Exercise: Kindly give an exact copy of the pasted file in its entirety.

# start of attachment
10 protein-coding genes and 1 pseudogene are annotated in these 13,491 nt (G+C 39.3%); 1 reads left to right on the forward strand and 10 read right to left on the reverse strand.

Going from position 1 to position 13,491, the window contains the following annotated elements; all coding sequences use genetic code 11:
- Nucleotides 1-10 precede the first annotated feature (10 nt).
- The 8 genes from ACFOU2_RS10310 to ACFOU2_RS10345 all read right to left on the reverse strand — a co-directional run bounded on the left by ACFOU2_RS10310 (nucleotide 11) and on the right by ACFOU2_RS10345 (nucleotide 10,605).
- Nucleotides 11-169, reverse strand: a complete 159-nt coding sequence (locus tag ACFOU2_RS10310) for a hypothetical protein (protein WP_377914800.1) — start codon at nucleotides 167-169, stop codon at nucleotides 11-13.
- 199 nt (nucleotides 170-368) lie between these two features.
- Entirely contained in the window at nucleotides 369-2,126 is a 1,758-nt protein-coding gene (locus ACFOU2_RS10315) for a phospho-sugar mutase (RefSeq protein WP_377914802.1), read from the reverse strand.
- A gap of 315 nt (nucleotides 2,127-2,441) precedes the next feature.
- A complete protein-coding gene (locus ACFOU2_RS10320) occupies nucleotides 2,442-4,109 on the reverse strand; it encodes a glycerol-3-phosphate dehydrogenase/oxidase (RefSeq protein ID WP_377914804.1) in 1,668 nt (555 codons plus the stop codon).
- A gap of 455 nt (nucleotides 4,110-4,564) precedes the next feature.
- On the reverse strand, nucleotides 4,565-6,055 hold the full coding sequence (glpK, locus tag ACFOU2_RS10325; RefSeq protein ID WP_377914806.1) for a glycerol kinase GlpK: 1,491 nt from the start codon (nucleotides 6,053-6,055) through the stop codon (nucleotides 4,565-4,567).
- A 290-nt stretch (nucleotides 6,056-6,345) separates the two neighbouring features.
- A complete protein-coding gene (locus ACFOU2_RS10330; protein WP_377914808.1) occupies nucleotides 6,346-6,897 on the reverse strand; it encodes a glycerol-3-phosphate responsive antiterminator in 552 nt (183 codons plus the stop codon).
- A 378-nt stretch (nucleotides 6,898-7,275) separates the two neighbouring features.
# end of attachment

10 protein-coding genes and 1 pseudogene are annotated in these 13,491 nt (G+C 39.3%); 1 reads left to right on the forward strand and 10 read right to left on the reverse strand.

Going from position 1 to position 13,491, the window contains the following annotated elements; all coding sequences use genetic code 11:
- Nucleotides 1-10 precede the first annotated feature (10 nt).
- The 8 genes from ACFOU2_RS10310 to ACFOU2_RS10345 all read right to left on the reverse strand — a co-directional run bounded on the left by ACFOU2_RS10310 (nucleotide 11) and on the right by ACFOU2_RS10345 (nucleotide 10,605).
- Nucleotides 11-169, reverse strand: a complete 159-nt coding sequence (locus tag ACFOU2_RS10310) for a hypothetical protein (protein WP_377914800.1) — start codon at nucleotides 167-169, stop codon at nucleotides 11-13.
- 199 nt (nucleotides 170-368) lie between these two features.
- Entirely contained in the window at nucleotides 369-2,126 is a 1,758-nt protein-coding gene (locus ACFOU2_RS10315) for a phospho-sugar mutase (RefSeq protein WP_377914802.1), read from the reverse strand.
- A gap of 315 nt (nucleotides 2,127-2,441) precedes the next feature.
- A complete protein-coding gene (locus ACFOU2_RS10320) occupies nucleotides 2,442-4,109 on the reverse strand; it encodes a glycerol-3-phosphate dehydrogenase/oxidase (RefSeq protein ID WP_377914804.1) in 1,668 nt (555 codons plus the stop codon).
- A gap of 455 nt (nucleotides 4,110-4,564) precedes the next feature.
- On the reverse strand, nucleotides 4,565-6,055 hold the full coding sequence (glpK, locus tag ACFOU2_RS10325; RefSeq protein ID WP_377914806.1) for a glycerol kinase GlpK: 1,491 nt from the start codon (nucleotides 6,053-6,055) through the stop codon (nucleotides 4,565-4,567).
- A 290-nt stretch (nucleotides 6,056-6,345) separates the two neighbouring features.
- A complete protein-coding gene (locus ACFOU2_RS10330; protein WP_377914808.1) occupies nucleotides 6,346-6,897 on the reverse strand; it encodes a glycerol-3-phosphate responsive antiterminator in 552 nt (183 codons plus the stop codon).
- A 378-nt stretch (nucleotides 6,898-7,275) separates the two neighbouring features.